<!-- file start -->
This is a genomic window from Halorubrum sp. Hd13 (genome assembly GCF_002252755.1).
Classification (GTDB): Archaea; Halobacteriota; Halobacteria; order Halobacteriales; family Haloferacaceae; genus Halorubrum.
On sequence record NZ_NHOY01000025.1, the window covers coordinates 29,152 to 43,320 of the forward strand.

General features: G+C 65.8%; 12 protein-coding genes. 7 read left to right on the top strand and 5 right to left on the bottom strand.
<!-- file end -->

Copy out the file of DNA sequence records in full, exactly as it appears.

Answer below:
This is a genomic window from Halorubrum sp. Hd13 (genome assembly GCF_002252755.1).
Classification (GTDB): Archaea; Halobacteriota; Halobacteria; order Halobacteriales; family Haloferacaceae; genus Halorubrum.
On sequence record NZ_NHOY01000025.1, the window covers coordinates 29,152 to 43,320 of the forward strand.

General features: G+C 65.8%; 12 protein-coding genes. 7 read left to right on the top strand and 5 right to left on the bottom strand.